Untitled

July 17, 2012

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5 Responses to “Untitled”

  1. Thomas Davis Says:

    I will admit, Jim, to have puzzled over the cantos a little bit, but given up when the language spilled into such obscurity that I figured I was too ignorant to read them with understanding–though some of the language can be magnificent.
    The old book looking battered seems to be the perfect metaphor for Pound’s battered mind, filled with the promise of genius, but, perhaps, overused and not quite what the outside of the book promises.
    I love this.
    Tom D’Evelyn’s comments cast flies all over the place, and, like a trout, I often rise to bite at them.

  2. Tom D'Evelyn Says:

    Your posts land like perfectly cast flies on the surface of my pond, and I usually rise to take the bait. Both
    Pound and Stevens struggled with modern fragmentation and drew on meditative traditions in response.

  3. extrasimile Says:

    Tom, I actually had the book out to check those lines I had quoted from the Cantos. The worn cover, the rumpled presence of a book I have had for forty years or so, which, strictly speaking, isn’t even mine, seemed to epitomize ‘poetry’. The Ezra Pound who wrote—
    There died a myriad,
    And of the best, among them,
    For an old bitch gone in the teeth,
    For a botched civilization,

    Charm, smiling at the good mouth,
    Quick eyes gone under earth’s lid,

    For two gross of broken statues,
    For a few thousand battered books.

    —yeah, that Ezra Pound—now a battered book.
    A friend of mine took a course with one William Hull (poet, Faulkner scholar) on the Cantos on my recommendation. When she finished the course, I persuaded her to let me ‘borrow’ the book. Hey, I’ll return it when I finish reading it. One has since learned that there are some books/ writers that you never finish—Shakespeare, Dante, Plato, etc—though John, I wouldn’t presume great Ezra Pound expertise on my part. The Cantos is one frustrating provocative book. Gertrude Stein referred to him as ‘the village explainer’. This might be as good a way to characterize him as any.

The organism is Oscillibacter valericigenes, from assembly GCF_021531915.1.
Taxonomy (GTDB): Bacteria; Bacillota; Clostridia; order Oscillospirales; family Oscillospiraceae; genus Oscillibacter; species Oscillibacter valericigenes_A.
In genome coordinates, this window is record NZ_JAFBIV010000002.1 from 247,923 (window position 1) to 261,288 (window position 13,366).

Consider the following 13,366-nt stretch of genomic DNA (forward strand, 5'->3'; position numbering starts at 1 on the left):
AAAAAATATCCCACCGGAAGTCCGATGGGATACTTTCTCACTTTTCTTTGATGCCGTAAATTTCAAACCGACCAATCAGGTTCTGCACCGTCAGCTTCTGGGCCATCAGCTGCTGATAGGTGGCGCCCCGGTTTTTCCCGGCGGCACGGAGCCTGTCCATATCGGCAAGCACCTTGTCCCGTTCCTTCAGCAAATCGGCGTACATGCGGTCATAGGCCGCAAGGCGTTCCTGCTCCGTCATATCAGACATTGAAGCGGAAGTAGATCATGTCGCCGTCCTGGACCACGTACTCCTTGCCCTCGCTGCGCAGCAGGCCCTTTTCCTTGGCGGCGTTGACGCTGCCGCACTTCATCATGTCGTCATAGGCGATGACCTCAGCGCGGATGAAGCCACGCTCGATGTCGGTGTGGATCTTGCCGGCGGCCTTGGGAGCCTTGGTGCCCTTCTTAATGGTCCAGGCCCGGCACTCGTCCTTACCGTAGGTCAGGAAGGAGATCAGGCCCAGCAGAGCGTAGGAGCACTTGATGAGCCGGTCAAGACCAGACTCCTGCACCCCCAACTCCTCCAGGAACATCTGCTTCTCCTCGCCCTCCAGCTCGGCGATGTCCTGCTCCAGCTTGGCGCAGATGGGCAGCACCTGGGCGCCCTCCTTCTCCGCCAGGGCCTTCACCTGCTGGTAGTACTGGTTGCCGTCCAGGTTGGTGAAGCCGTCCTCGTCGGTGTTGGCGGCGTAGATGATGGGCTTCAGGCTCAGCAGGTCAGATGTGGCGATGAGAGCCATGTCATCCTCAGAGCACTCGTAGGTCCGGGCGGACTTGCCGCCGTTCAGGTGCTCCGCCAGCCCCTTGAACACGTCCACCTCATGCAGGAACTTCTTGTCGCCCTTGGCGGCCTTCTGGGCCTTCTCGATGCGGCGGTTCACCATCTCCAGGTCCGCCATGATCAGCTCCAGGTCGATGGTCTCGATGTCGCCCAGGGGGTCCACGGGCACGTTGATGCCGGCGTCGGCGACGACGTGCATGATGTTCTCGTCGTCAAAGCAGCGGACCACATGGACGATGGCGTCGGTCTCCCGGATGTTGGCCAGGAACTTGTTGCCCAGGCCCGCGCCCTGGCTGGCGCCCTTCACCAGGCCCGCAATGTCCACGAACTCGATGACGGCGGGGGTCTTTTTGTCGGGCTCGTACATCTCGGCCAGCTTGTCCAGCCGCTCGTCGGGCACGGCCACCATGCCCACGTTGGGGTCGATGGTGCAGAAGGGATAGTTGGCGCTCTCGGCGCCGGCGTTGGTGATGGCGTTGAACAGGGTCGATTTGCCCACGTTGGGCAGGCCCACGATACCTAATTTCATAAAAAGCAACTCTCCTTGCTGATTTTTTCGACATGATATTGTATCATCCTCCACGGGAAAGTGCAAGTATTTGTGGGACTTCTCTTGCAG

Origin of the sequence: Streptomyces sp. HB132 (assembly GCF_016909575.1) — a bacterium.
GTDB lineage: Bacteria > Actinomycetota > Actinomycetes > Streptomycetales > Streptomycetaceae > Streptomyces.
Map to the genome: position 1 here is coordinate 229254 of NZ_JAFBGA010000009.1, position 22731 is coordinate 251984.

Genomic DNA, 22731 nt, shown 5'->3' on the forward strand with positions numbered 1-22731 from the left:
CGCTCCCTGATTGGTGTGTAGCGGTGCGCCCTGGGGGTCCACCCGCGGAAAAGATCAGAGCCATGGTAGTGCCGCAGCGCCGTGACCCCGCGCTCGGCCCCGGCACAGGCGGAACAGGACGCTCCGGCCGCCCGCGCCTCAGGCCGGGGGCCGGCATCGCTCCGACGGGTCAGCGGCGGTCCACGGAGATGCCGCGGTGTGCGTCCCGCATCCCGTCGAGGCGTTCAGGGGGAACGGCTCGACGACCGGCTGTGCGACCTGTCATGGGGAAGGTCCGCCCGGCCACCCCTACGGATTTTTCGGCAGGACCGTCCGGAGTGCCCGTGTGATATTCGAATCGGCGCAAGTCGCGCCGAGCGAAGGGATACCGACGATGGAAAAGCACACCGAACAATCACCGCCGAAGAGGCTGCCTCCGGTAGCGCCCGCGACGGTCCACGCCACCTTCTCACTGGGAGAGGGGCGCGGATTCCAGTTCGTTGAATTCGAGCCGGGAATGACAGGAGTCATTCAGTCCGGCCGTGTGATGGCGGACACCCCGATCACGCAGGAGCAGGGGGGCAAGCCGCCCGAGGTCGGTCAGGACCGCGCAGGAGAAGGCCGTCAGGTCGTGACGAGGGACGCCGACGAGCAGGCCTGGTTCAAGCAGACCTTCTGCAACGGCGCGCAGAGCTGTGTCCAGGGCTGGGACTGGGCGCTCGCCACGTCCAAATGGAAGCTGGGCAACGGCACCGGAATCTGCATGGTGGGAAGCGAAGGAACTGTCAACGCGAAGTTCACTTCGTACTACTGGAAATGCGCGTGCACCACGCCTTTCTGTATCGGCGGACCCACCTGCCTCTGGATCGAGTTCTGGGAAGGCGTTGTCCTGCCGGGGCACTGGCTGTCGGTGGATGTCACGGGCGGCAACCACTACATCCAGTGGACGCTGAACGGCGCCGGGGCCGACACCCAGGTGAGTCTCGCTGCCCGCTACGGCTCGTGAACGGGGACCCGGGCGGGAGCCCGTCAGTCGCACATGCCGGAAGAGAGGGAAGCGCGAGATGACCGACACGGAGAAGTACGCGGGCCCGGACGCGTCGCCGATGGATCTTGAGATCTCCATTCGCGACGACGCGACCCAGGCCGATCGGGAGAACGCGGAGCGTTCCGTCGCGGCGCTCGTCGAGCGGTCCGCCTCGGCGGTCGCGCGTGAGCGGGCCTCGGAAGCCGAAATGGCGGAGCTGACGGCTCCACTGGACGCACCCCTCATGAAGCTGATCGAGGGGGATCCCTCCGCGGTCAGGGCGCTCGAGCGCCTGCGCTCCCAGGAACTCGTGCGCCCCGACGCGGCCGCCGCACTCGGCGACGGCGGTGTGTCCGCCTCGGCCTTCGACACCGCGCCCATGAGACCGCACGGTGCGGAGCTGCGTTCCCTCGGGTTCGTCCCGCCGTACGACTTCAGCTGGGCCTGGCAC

When Hugh Kenner published his big book, The Pound Era, it was argued that either you were a disciple of Pound or of Wallace Stevens. (Kenner v. Harold Bloom, Helen Vendler).This is probably a false dichotomy, but I am clearly in the Stevens camp…
    Tom, me, an old fisherman? I can’t imagine what you might possibly mean.

  4. Tom D'Evelyn Says:

    Jim is an old fisherman and knows how to cast a fly. EP had an enormous influence on me as a youngster. By the time I got to college I was talking about him with such confidence — not to say arrogance — that a professor of American lit at my college told his class, “We won’t be dealing with the old Fascist, you can talk to Tom D’Evelyn about him.” Naturally, I took offense. EP got me into Comp Lit, took me deeper into medieval studies, and showed me some of the glories of Chinese poetry. EP’s craziness is a sad, complicated story and can’t be divorced from some aspects of his literary vision. And, then, the Cantos are a “failure”: it did not “cohere,” and EP admitted this late in life. What I value most about EP’s achievement is his understanding of the complexity of the image, and how he used sound and intellect along with description to create a concrete open whole in a line or two: a concrete universal, perhaps. HIs failure was to find a form that would allow him to write short poems using his method; and it may be that by scuttling the iambic line, he doomed himself to the amorphous mass of the Cantos.

  5. John Stevens Says:

    I’m impressed. You’ve obviously read this from cover to cover many times, not least while having supper or in the bath! I only have a selection of the Cantos.


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